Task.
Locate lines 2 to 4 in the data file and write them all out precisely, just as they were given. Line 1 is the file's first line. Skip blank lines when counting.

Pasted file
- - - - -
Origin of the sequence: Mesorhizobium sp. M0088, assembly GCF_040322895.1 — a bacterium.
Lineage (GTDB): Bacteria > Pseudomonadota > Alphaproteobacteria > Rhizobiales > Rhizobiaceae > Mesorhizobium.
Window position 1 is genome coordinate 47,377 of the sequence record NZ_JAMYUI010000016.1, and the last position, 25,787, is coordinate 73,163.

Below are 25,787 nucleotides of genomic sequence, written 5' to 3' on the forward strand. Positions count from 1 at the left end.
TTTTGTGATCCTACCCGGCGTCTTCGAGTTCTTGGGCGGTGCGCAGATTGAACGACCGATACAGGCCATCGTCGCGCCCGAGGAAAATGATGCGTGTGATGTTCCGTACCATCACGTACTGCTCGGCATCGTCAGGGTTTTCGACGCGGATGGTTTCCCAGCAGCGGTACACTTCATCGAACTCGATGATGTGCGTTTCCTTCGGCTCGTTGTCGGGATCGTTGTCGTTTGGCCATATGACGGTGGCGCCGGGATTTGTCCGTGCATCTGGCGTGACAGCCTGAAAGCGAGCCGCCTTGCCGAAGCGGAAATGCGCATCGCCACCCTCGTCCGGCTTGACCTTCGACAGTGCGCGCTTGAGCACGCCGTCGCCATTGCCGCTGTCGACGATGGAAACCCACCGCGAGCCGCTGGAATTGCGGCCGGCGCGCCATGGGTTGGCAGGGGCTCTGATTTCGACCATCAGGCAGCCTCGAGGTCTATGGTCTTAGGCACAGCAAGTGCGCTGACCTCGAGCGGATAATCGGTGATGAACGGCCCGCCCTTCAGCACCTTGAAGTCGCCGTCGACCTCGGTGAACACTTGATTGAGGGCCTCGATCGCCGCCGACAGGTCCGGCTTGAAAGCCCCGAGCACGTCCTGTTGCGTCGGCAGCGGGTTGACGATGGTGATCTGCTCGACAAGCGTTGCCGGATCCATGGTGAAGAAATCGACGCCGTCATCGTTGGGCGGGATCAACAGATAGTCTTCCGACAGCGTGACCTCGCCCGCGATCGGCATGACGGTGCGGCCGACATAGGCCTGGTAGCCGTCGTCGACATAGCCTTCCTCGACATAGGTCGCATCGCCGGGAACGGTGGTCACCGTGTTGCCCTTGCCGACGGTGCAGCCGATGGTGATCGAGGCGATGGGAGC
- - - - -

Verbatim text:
Lineage (GTDB): Bacteria > Pseudomonadota > Alphaproteobacteria > Rhizobiales > Rhizobiaceae > Mesorhizobium.
Window position 1 is genome coordinate 47,377 of the sequence record NZ_JAMYUI010000016.1, and the last position, 25,787, is coordinate 73,163.

Below are 25,787 nucleotides of genomic sequence, written 5' to 3' on the forward strand. Positions count from 1 at the left end.